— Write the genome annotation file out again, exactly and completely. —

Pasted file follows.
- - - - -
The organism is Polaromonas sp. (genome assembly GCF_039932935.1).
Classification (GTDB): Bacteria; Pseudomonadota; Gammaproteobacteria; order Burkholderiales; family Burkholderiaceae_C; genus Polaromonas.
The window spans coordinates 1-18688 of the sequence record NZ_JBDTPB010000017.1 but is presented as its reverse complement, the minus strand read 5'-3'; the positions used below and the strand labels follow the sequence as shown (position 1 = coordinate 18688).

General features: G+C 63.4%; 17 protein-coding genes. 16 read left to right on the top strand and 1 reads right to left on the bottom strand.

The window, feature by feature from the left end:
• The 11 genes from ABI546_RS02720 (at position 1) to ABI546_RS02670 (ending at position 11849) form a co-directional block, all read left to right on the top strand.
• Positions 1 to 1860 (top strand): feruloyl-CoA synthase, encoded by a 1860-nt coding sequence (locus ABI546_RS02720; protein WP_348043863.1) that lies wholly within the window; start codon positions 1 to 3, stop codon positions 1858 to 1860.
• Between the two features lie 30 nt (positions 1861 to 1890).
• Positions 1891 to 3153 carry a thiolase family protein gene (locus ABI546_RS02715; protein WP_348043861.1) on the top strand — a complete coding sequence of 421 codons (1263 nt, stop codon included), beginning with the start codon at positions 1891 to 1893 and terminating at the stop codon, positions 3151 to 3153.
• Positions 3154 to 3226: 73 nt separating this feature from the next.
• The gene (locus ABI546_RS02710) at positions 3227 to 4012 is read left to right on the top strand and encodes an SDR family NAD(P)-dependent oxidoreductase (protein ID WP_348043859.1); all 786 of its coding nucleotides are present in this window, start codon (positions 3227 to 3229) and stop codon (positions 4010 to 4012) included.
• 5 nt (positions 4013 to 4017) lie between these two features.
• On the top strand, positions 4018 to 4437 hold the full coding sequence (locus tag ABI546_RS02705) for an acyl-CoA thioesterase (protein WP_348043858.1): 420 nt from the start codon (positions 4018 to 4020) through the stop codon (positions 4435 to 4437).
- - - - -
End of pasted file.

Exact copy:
The organism is Polaromonas sp. (genome assembly GCF_039932935.1).
Classification (GTDB): Bacteria; Pseudomonadota; Gammaproteobacteria; order Burkholderiales; family Burkholderiaceae_C; genus Polaromonas.
The window spans coordinates 1-18688 of the sequence record NZ_JBDTPB010000017.1 but is presented as its reverse complement, the minus strand read 5'-3'; the positions used below and the strand labels follow the sequence as shown (position 1 = coordinate 18688).

General features: G+C 63.4%; 17 protein-coding genes. 16 read left to right on the top strand and 1 reads right to left on the bottom strand.

The window, feature by feature from the left end:
• The 11 genes from ABI546_RS02720 (at position 1) to ABI546_RS02670 (ending at position 11849) form a co-directional block, all read left to right on the top strand.
• Positions 1 to 1860 (top strand): feruloyl-CoA synthase, encoded by a 1860-nt coding sequence (locus ABI546_RS02720; protein WP_348043863.1) that lies wholly within the window; start codon positions 1 to 3, stop codon positions 1858 to 1860.
• Between the two features lie 30 nt (positions 1861 to 1890).
• Positions 1891 to 3153 carry a thiolase family protein gene (locus ABI546_RS02715; protein WP_348043861.1) on the top strand — a complete coding sequence of 421 codons (1263 nt, stop codon included), beginning with the start codon at positions 1891 to 1893 and terminating at the stop codon, positions 3151 to 3153.
• Positions 3154 to 3226: 73 nt separating this feature from the next.
• The gene (locus ABI546_RS02710) at positions 3227 to 4012 is read left to right on the top strand and encodes an SDR family NAD(P)-dependent oxidoreductase (protein ID WP_348043859.1); all 786 of its coding nucleotides are present in this window, start codon (positions 3227 to 3229) and stop codon (positions 4010 to 4012) included.
• 5 nt (positions 4013 to 4017) lie between these two features.
• On the top strand, positions 4018 to 4437 hold the full coding sequence (locus tag ABI546_RS02705) for an acyl-CoA thioesterase (protein WP_348043858.1): 420 nt from the start codon (positions 4018 to 4020) through the stop codon (positions 4435 to 4437).